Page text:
Lyophilization, also known as freeze-drying, is a process used for preserving biological material by removing the water from the sample, which involves first freezing the sample and then drying it, under a vacuum, at very low temperatures. Lyophilized samples may be stored much longer than untreated samples.

Components of a lyophilizer

A lyophilizer consists of

  • A vacuum chamber containing product shelves which are capable of cooling and heating containers and their contents.
  • A vacuum pump, a refrigeration unit, which is associated controls are connected to the vacuum chamber.

Samples are generally placed in containers such as glass vials that are placed on the shelves within the vacuum chamber.

Cooling elements within the shelves freeze the product. Once the product is frozen, the vacuum pump evacuates the chamber and the product is heated. Heat is transferred by thermal conduction from the shelf, through the vial, and ultimately into the product.

Comparison with Liquid-Phase drying

Lyophilization avoid denaturation that is caused by heating the product, by maintaining it frozen throughout drying. This is the most obvious advantage over liquid-phase drying which cause the denaturation of proteins and other products.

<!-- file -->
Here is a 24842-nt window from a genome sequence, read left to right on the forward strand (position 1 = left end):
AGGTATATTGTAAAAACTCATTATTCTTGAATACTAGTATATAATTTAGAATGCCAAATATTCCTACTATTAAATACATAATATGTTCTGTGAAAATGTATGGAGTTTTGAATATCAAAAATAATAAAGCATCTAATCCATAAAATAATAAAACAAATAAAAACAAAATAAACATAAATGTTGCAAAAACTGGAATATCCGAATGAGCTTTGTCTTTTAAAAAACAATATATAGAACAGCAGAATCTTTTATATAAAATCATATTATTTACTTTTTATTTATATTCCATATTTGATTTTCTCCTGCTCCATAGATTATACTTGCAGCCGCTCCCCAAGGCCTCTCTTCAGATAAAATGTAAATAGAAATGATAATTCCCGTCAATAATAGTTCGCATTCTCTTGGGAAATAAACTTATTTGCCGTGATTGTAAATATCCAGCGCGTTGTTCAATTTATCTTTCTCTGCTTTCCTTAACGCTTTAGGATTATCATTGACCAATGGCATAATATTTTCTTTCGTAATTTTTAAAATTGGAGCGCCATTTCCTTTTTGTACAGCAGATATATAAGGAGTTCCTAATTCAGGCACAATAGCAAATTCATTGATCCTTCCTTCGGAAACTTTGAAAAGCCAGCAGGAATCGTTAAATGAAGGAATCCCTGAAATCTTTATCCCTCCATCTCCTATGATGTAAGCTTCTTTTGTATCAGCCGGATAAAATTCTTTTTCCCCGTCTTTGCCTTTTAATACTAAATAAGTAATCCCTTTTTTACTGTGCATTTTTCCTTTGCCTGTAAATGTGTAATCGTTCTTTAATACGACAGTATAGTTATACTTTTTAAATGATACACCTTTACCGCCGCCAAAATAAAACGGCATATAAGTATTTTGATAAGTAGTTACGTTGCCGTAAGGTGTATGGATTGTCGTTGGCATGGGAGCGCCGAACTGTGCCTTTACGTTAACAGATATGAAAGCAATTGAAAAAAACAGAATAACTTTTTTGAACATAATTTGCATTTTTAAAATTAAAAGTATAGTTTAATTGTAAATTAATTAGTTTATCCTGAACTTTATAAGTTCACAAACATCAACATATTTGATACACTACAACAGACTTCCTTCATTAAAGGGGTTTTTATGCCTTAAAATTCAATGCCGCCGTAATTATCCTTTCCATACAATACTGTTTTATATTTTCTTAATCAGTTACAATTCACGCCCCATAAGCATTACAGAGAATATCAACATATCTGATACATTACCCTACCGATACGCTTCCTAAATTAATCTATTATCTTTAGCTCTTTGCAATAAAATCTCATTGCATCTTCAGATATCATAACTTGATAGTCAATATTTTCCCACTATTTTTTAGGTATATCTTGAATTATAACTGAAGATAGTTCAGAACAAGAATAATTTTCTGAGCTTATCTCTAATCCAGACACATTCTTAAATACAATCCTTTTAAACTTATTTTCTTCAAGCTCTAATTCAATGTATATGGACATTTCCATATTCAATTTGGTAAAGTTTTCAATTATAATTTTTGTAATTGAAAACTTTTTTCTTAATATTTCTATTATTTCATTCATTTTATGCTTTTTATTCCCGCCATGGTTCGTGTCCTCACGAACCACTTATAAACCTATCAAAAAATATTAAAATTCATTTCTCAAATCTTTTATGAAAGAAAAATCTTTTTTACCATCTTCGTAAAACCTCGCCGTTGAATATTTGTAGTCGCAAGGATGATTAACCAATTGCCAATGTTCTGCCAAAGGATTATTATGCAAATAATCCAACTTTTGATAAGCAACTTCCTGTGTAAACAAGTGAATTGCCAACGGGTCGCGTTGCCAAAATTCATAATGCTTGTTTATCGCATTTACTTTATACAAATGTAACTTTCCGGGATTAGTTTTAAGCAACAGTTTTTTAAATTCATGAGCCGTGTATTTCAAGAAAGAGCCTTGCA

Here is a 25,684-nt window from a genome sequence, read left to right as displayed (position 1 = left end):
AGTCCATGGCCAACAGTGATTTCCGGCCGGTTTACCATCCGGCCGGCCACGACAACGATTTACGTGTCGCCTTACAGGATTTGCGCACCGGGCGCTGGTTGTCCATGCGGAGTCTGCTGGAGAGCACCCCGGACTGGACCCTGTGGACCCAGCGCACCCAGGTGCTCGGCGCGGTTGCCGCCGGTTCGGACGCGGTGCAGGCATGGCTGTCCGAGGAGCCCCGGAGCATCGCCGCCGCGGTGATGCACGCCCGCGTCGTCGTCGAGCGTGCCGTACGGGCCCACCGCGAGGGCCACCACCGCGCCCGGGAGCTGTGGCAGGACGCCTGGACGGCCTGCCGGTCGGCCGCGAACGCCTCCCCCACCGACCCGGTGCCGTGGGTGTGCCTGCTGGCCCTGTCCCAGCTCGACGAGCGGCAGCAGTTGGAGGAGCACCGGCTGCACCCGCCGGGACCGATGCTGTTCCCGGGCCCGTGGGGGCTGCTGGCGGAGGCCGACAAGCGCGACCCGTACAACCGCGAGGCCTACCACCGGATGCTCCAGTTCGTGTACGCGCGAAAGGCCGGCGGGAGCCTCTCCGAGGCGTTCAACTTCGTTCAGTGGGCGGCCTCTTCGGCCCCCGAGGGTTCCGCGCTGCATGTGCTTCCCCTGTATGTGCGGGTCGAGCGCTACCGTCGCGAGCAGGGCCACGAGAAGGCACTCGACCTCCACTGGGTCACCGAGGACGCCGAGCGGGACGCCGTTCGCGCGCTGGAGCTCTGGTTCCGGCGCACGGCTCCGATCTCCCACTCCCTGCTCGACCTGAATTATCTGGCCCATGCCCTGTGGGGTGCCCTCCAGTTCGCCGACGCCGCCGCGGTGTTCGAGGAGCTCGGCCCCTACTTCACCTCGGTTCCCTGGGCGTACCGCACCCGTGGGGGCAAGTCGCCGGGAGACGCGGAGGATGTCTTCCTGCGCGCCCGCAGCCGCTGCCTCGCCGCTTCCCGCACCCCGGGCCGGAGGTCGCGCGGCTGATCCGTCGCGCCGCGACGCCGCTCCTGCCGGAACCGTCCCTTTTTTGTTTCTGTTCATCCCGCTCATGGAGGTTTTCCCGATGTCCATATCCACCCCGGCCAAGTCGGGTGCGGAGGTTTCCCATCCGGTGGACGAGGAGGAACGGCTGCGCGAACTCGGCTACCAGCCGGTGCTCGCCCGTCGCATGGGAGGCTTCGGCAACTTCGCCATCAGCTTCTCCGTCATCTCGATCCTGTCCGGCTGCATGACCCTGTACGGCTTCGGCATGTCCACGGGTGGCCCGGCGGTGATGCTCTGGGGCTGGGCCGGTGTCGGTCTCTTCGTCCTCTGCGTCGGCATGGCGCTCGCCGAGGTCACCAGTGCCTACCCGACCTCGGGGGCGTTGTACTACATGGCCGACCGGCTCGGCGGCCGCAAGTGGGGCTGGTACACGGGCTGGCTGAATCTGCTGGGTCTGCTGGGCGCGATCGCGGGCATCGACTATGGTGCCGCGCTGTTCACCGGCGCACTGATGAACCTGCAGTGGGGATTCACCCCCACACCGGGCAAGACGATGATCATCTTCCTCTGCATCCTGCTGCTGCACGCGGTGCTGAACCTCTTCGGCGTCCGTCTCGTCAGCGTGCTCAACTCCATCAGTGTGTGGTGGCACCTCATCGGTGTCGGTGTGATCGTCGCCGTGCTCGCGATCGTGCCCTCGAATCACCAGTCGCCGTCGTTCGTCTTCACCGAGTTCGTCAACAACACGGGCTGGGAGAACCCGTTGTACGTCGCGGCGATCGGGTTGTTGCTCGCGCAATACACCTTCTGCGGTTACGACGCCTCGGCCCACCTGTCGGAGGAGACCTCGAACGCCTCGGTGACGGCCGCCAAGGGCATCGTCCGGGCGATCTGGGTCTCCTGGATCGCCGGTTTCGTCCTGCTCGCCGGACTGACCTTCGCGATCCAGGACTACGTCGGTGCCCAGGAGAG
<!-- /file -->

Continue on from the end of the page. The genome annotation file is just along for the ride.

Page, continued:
Equally important is that in liquid-phase drying there is an undesirable shrinkage and concentration of active constituents that causes damage as well as a movement of these constituents to the surface of evaporation, where they form a dense, impermeable skin that inhibits drying, and later, rehydration. Such effects can be avoided by spray drying, but this requires brief exposure to temperatures around 100 degree C.

Advantages of the Lyophilization

Lyophilization has many advantages over the other drying and preserving techniques.

  1. It maintains food/ biochemical and chemical reagent quality because they remains at a temperature that is below the freezing-point during the process of sublimation.The use of lyophilization is particularly important when processing lactic bacteria, because these products are easily affected by heat.
  2. Food/biochemicals and chemical reagents which are lyophilized can usually be stored without refrigeration, which results in a significant reduction of storage and transportation costs.
  3. Lyophilization greatly reduces weight, and this makes the products easier to transport. For example, many foods contain as much as 90% water. These foods are 10 times lighter after lyophilization.
  4. Because they are porous, most freeze-dried products can be easily rehydrated. Lyophilization does not significantly reduce volume, therefore water quickly regains its place in the molecular structure of the food/ biochemicals and chemical reagents.

Lyophilizer Working Steps

Lyophilizer have 3 steps in freeze drying process, with an experienced operator, you can save energy and cost each batch.

Freezing stage